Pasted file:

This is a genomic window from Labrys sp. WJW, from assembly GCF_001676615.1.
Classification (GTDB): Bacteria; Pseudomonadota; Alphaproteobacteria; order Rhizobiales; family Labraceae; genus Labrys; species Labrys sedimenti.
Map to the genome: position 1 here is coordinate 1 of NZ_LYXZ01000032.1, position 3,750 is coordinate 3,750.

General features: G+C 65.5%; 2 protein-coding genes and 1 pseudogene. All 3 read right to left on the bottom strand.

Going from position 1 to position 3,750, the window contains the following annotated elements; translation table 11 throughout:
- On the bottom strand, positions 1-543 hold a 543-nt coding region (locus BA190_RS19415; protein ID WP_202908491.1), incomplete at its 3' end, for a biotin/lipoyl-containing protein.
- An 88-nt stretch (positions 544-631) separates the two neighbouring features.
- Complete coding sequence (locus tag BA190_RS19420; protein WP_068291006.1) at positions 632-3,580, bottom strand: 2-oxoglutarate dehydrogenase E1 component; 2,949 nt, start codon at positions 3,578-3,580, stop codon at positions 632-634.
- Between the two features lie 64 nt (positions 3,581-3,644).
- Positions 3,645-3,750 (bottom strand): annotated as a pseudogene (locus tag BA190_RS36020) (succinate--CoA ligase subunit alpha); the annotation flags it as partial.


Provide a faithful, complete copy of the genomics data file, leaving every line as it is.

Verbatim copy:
This is a genomic window from Labrys sp. WJW, from assembly GCF_001676615.1.
Classification (GTDB): Bacteria; Pseudomonadota; Alphaproteobacteria; order Rhizobiales; family Labraceae; genus Labrys; species Labrys sedimenti.
Map to the genome: position 1 here is coordinate 1 of NZ_LYXZ01000032.1, position 3,750 is coordinate 3,750.

General features: G+C 65.5%; 2 protein-coding genes and 1 pseudogene. All 3 read right to left on the bottom strand.

Going from position 1 to position 3,750, the window contains the following annotated elements; translation table 11 throughout:
- On the bottom strand, positions 1-543 hold a 543-nt coding region (locus BA190_RS19415; protein ID WP_202908491.1), incomplete at its 3' end, for a biotin/lipoyl-containing protein.
- An 88-nt stretch (positions 544-631) separates the two neighbouring features.
- Complete coding sequence (locus tag BA190_RS19420; protein WP_068291006.1) at positions 632-3,580, bottom strand: 2-oxoglutarate dehydrogenase E1 component; 2,949 nt, start codon at positions 3,578-3,580, stop codon at positions 632-634.
- Between the two features lie 64 nt (positions 3,581-3,644).
- Positions 3,645-3,750 (bottom strand): annotated as a pseudogene (locus tag BA190_RS36020) (succinate--CoA ligase subunit alpha); the annotation flags it as partial.